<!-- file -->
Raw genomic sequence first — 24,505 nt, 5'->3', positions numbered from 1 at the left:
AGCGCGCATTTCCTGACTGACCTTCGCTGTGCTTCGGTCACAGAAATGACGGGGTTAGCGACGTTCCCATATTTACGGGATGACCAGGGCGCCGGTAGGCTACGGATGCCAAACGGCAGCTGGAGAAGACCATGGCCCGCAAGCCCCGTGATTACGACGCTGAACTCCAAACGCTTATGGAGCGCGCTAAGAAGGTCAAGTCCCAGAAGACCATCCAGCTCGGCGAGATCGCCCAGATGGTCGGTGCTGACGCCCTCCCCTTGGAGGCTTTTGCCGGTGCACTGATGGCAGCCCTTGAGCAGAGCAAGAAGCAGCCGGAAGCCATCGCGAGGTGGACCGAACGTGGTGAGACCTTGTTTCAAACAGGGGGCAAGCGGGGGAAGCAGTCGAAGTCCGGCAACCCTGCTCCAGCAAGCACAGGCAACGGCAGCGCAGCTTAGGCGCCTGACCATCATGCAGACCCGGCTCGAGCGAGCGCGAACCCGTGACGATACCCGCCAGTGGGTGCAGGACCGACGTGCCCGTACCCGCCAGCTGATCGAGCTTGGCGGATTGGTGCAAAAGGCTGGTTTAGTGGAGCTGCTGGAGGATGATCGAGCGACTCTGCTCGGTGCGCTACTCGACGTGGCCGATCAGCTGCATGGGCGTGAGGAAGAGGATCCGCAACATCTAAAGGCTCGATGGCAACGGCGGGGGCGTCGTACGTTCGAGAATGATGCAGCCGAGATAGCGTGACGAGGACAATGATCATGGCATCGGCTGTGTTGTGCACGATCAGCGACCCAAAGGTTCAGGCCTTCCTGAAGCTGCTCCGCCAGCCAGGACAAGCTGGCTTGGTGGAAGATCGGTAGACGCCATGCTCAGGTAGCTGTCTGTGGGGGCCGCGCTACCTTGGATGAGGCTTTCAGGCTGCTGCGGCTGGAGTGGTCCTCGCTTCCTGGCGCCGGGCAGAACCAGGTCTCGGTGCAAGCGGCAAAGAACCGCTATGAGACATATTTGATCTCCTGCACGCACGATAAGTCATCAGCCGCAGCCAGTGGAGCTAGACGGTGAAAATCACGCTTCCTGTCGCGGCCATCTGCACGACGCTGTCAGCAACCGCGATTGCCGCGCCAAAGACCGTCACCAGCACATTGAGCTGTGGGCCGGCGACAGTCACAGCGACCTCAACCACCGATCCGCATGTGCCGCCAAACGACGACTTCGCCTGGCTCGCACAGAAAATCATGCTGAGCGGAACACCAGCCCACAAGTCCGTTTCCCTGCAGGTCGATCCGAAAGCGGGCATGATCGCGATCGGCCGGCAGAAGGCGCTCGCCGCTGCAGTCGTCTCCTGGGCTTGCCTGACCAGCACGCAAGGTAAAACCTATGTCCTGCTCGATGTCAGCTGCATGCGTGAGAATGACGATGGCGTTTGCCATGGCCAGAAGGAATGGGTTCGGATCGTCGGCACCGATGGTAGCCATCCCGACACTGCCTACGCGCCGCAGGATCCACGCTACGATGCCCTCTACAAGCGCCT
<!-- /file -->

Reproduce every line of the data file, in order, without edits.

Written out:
Raw genomic sequence first — 24,505 nt, 5'->3', positions numbered from 1 at the left:
AGCGCGCATTTCCTGACTGACCTTCGCTGTGCTTCGGTCACAGAAATGACGGGGTTAGCGACGTTCCCATATTTACGGGATGACCAGGGCGCCGGTAGGCTACGGATGCCAAACGGCAGCTGGAGAAGACCATGGCCCGCAAGCCCCGTGATTACGACGCTGAACTCCAAACGCTTATGGAGCGCGCTAAGAAGGTCAAGTCCCAGAAGACCATCCAGCTCGGCGAGATCGCCCAGATGGTCGGTGCTGACGCCCTCCCCTTGGAGGCTTTTGCCGGTGCACTGATGGCAGCCCTTGAGCAGAGCAAGAAGCAGCCGGAAGCCATCGCGAGGTGGACCGAACGTGGTGAGACCTTGTTTCAAACAGGGGGCAAGCGGGGGAAGCAGTCGAAGTCCGGCAACCCTGCTCCAGCAAGCACAGGCAACGGCAGCGCAGCTTAGGCGCCTGACCATCATGCAGACCCGGCTCGAGCGAGCGCGAACCCGTGACGATACCCGCCAGTGGGTGCAGGACCGACGTGCCCGTACCCGCCAGCTGATCGAGCTTGGCGGATTGGTGCAAAAGGCTGGTTTAGTGGAGCTGCTGGAGGATGATCGAGCGACTCTGCTCGGTGCGCTACTCGACGTGGCCGATCAGCTGCATGGGCGTGAGGAAGAGGATCCGCAACATCTAAAGGCTCGATGGCAACGGCGGGGGCGTCGTACGTTCGAGAATGATGCAGCCGAGATAGCGTGACGAGGACAATGATCATGGCATCGGCTGTGTTGTGCACGATCAGCGACCCAAAGGTTCAGGCCTTCCTGAAGCTGCTCCGCCAGCCAGGACAAGCTGGCTTGGTGGAAGATCGGTAGACGCCATGCTCAGGTAGCTGTCTGTGGGGGCCGCGCTACCTTGGATGAGGCTTTCAGGCTGCTGCGGCTGGAGTGGTCCTCGCTTCCTGGCGCCGGGCAGAACCAGGTCTCGGTGCAAGCGGCAAAGAACCGCTATGAGACATATTTGATCTCCTGCACGCACGATAAGTCATCAGCCGCAGCCAGTGGAGCTAGACGGTGAAAATCACGCTTCCTGTCGCGGCCATCTGCACGACGCTGTCAGCAACCGCGATTGCCGCGCCAAAGACCGTCACCAGCACATTGAGCTGTGGGCCGGCGACAGTCACAGCGACCTCAACCACCGATCCGCATGTGCCGCCAAACGACGACTTCGCCTGGCTCGCACAGAAAATCATGCTGAGCGGAACACCAGCCCACAAGTCCGTTTCCCTGCAGGTCGATCCGAAAGCGGGCATGATCGCGATCGGCCGGCAGAAGGCGCTCGCCGCTGCAGTCGTCTCCTGGGCTTGCCTGACCAGCACGCAAGGTAAAACCTATGTCCTGCTCGATGTCAGCTGCATGCGTGAGAATGACGATGGCGTTTGCCATGGCCAGAAGGAATGGGTTCGGATCGTCGGCACCGATGGTAGCCATCCCGACACTGCCTACGCGCCGCAGGATCCACGCTACGATGCCCTCTACAAGCGCCT